Dizzy Tips: How to Select Pork Shoulder for Pulled Pork

The pork shoulder is the entire front leg and shoulder of a hog.

Typically weighing between 14-18 lbs, it is divided into two parts – the Boston Butt (aka Boston Roast, Pork Butt) and Picnic shoulder.

The pork shoulder is a fatty, tough, and affordable cut of meat. But when cooked low and slow for several hours, the fat melts away and the collagen breaks down. What you get is tender and juicy shreds of meat.

 

Number 1Meat Selection

When selecting meat from the shoulder, whether it be the picnic, the Boston butt, or the whole shoulder, it is a good idea to use a reliable meat packer or butcher that you know gets pork from a good source.

Make sure the meat is all-natural. The easiest way to ruin your barbecue is to purchase an enhanced piece of meat. Avoid anything that says “self basting” or “injected with a solution”.

Pork is not graded like beef, so it is even more important to know what you are looking for. The meat should be reddish pink, and not light pink. The fat cap should be pearl white, and the meat should have plenty of internal fat.

Nicely marbled pork butt
Meat should be reddish pink with plenty of internal fat, and fat cap should be pearl white.

Analyzing the fat content in pork takes a little practice because it all looks fatty to the untrained eye. It always helps to have several to compare. You’ll start noticing the fat in certain muscles. Unlike beef, the fat is not always in straight lines embedded in the grain, it is more of an irregular marbling pattern. Try and look at the same muscle in each piece you compare, and you’ll notice that some are way more marbled than others. Some of the main “veins” of fat will be thicker. Once you see it, it will be obvious that the hog was eating well and not skipping breakfast.

A fat pig is a happy pig, and a happy pig tastes good!

 

Meat Trimming

I like to leave the entire fat cap on, which I place on the cooker facing down. The fat cap protects the meat from the heat that is coming from below.

Everything else on the butt gets trimmed down to meat. Trim excess fat, silver skin, and membranes from the rest of the pork butt. Optimally, you want the rub to build a crust on the meat itself, so make sure and trim everything that is not meat. The rub, the smoke, the juices from the meat all work together to create a beautiful and flavorful crust. The last thing you want is to have that amazing crust on a membrane or chunk of fat that slides off when you are pulling.

 

Injecting

Injections can impart some great flavors into the depths of your meat and help a little with moisture content of the final product. Over the years I have found it is easy to put too much flavor into your pork. Pork, after all, tastes pretty damn good. So I stick with pork stock, salt and sugar. Pork loves salt and a little sweetness, and you can’t go wrong with a little more pure pork flavor!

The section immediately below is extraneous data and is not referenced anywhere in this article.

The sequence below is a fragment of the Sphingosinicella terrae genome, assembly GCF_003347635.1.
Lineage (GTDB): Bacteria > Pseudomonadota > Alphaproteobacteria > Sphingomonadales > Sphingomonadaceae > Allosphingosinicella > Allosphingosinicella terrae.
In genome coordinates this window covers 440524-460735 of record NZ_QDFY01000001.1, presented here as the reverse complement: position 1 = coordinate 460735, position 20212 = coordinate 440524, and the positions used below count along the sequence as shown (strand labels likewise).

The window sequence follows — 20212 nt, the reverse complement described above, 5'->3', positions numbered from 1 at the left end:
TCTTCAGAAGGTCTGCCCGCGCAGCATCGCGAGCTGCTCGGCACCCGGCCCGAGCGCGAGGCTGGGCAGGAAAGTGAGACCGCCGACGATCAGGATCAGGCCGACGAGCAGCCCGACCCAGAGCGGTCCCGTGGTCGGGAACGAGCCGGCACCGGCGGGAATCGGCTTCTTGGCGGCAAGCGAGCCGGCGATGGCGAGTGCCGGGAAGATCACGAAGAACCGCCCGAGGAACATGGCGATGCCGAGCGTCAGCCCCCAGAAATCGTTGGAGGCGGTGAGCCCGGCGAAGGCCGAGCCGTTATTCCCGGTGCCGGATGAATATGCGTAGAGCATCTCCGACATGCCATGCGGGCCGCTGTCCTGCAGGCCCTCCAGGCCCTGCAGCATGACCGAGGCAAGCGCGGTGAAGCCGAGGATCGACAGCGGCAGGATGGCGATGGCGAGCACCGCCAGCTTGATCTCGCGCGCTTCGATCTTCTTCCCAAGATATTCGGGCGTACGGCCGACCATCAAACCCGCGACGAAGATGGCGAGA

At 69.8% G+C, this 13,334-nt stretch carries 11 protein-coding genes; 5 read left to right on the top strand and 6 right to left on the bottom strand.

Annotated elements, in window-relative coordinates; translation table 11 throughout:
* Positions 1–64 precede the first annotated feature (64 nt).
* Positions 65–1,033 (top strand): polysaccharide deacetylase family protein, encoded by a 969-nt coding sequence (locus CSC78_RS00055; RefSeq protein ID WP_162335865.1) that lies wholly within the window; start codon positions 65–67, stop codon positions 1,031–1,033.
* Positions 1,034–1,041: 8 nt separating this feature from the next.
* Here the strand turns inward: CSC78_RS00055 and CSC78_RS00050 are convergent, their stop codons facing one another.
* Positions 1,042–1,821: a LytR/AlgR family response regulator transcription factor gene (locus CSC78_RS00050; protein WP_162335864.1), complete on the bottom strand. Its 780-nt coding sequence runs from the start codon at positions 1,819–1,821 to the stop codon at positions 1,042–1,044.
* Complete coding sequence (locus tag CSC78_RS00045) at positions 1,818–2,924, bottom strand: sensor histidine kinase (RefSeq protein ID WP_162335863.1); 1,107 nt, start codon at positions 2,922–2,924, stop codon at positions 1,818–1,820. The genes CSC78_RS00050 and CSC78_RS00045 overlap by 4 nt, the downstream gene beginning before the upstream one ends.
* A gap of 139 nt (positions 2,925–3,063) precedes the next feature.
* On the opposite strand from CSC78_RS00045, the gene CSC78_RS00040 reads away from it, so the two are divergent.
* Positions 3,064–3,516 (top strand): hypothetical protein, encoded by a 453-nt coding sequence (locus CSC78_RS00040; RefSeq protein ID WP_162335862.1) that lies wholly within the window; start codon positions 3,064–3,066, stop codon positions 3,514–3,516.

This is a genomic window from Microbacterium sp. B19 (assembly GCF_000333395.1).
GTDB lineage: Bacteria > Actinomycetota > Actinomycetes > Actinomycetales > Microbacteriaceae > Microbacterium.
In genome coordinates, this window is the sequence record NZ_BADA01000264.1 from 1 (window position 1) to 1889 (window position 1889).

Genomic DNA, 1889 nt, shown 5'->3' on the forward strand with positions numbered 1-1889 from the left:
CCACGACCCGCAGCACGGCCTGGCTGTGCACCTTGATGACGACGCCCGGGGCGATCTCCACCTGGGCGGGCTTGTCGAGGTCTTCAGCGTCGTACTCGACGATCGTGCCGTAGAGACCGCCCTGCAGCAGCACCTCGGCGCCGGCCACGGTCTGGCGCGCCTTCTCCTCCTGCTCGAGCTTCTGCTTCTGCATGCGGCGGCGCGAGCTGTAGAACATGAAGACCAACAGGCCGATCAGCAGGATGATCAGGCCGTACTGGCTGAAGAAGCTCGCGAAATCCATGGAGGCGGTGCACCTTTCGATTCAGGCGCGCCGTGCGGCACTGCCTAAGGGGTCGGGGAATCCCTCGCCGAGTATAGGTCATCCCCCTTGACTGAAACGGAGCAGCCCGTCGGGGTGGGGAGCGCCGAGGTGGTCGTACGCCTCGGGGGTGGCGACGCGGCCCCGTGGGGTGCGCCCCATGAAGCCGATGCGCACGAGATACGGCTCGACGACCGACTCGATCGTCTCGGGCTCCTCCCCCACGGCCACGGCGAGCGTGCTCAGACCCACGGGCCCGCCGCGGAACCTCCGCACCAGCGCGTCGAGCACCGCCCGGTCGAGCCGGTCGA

Injecting pork butt with moisture and flavor
Be careful not to put too much flavor into your pork.

You may want to put your own twist on this, but I recommend starting pure, then adding flavors later based on your liking. It can’t hurt to throw in a TBSP or so of MSG if you do that kind of thing.

There are lot of muscles in a pork shoulder, so inject marinade into all sections of the butt. I find it best to punch a hole and go in at an angle, then just before the needle pulls all the way out, insert at a different angle. The less holes you punch, the better. Re-inject any excess liquid that ends up in the pan.

 

Seasoning

It is pretty hard to over-salt a pork butt, and salt enhances pork beautifully. Also, Dizzy Pig seasonings do not have a ton of salt in them. So I apply a light dusting of Coarse Kosher Salt all over the butt.

Now for the seasoning. The butt will probably still be damp with a thin layer of the injection on the outside, which is the perfect amount of moisture to help the rub adhere.

Apply a heavy coating of Dizzy Pig Crossroads Authentic Southern BBQ Rub or your favorite Dizzy Pig blend (Dizzy Dust All Purpose BBQ rub, Raging River Salmon rub, Swamp Venom Hot Deep South Seasoning are also excellent) and press in with your hands, until the entire butt is covered. It is hard to put too much on, and the long cook will not only build your luscious crust, but will mellow and round out the spices to create a perfect flavorful bark.

Salted and partially rubbed
Apply a heavy coating of Dizzy Pig Seasonings and give it time to set up.

Once applied, give the seasoning some time to set up and “melt in”. Cover and rest for at least 30 minutes, and up to 3 hours. May as well do this before you fire up your cooker.

 

First Time Making Pulled Pork? Check out our Recipes!

Competition Style Pork Butt Recipe

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